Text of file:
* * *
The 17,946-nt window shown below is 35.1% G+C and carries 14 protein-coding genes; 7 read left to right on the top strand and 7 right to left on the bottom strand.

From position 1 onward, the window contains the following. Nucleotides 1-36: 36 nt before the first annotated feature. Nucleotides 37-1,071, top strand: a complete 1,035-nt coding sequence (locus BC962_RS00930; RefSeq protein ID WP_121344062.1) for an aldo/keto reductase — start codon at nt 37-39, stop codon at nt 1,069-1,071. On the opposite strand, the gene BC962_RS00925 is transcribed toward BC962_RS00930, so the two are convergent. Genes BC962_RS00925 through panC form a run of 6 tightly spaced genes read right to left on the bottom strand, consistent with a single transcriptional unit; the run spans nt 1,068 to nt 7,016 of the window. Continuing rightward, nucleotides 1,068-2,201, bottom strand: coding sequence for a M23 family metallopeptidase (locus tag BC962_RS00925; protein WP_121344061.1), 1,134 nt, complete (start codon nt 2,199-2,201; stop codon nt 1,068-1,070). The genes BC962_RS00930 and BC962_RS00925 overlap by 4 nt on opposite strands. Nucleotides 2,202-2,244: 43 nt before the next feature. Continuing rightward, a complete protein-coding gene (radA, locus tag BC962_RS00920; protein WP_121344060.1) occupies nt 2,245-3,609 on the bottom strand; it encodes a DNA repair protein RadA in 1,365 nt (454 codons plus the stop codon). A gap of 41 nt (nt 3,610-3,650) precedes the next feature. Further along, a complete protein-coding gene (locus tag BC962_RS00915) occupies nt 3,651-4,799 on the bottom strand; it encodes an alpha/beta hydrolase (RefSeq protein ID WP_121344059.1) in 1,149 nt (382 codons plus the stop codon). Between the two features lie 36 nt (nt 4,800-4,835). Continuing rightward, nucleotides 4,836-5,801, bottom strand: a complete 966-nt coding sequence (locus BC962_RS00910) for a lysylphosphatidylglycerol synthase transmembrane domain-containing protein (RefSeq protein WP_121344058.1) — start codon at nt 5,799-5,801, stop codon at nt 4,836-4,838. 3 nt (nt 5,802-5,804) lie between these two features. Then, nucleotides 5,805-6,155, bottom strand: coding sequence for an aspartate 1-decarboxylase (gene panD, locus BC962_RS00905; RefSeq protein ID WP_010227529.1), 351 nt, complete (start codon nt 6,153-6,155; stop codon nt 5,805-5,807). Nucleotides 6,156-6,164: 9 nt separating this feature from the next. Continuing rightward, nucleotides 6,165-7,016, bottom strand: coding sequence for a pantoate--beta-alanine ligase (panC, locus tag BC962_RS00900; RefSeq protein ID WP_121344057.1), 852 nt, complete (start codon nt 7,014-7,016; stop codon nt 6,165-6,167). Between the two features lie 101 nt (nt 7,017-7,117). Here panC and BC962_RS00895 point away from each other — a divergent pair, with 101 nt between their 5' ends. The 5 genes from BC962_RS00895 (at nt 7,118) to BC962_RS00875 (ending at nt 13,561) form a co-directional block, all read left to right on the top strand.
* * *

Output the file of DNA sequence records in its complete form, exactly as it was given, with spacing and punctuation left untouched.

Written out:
The 17,946-nt window shown below is 35.1% G+C and carries 14 protein-coding genes; 7 read left to right on the top strand and 7 right to left on the bottom strand.

From position 1 onward, the window contains the following. Nucleotides 1-36: 36 nt before the first annotated feature. Nucleotides 37-1,071, top strand: a complete 1,035-nt coding sequence (locus BC962_RS00930; RefSeq protein ID WP_121344062.1) for an aldo/keto reductase — start codon at nt 37-39, stop codon at nt 1,069-1,071. On the opposite strand, the gene BC962_RS00925 is transcribed toward BC962_RS00930, so the two are convergent. Genes BC962_RS00925 through panC form a run of 6 tightly spaced genes read right to left on the bottom strand, consistent with a single transcriptional unit; the run spans nt 1,068 to nt 7,016 of the window. Continuing rightward, nucleotides 1,068-2,201, bottom strand: coding sequence for a M23 family metallopeptidase (locus tag BC962_RS00925; protein WP_121344061.1), 1,134 nt, complete (start codon nt 2,199-2,201; stop codon nt 1,068-1,070). The genes BC962_RS00930 and BC962_RS00925 overlap by 4 nt on opposite strands. Nucleotides 2,202-2,244: 43 nt before the next feature. Continuing rightward, a complete protein-coding gene (radA, locus tag BC962_RS00920; protein WP_121344060.1) occupies nt 2,245-3,609 on the bottom strand; it encodes a DNA repair protein RadA in 1,365 nt (454 codons plus the stop codon). A gap of 41 nt (nt 3,610-3,650) precedes the next feature. Further along, a complete protein-coding gene (locus tag BC962_RS00915) occupies nt 3,651-4,799 on the bottom strand; it encodes an alpha/beta hydrolase (RefSeq protein ID WP_121344059.1) in 1,149 nt (382 codons plus the stop codon). Between the two features lie 36 nt (nt 4,800-4,835). Continuing rightward, nucleotides 4,836-5,801, bottom strand: a complete 966-nt coding sequence (locus BC962_RS00910) for a lysylphosphatidylglycerol synthase transmembrane domain-containing protein (RefSeq protein WP_121344058.1) — start codon at nt 5,799-5,801, stop codon at nt 4,836-4,838. 3 nt (nt 5,802-5,804) lie between these two features. Then, nucleotides 5,805-6,155, bottom strand: coding sequence for an aspartate 1-decarboxylase (gene panD, locus BC962_RS00905; RefSeq protein ID WP_010227529.1), 351 nt, complete (start codon nt 6,153-6,155; stop codon nt 5,805-5,807). Nucleotides 6,156-6,164: 9 nt separating this feature from the next. Continuing rightward, nucleotides 6,165-7,016, bottom strand: coding sequence for a pantoate--beta-alanine ligase (panC, locus tag BC962_RS00900; RefSeq protein ID WP_121344057.1), 852 nt, complete (start codon nt 7,014-7,016; stop codon nt 6,165-6,167). Between the two features lie 101 nt (nt 7,017-7,117). Here panC and BC962_RS00895 point away from each other — a divergent pair, with 101 nt between their 5' ends. The 5 genes from BC962_RS00895 (at nt 7,118) to BC962_RS00875 (ending at nt 13,561) form a co-directional block, all read left to right on the top strand.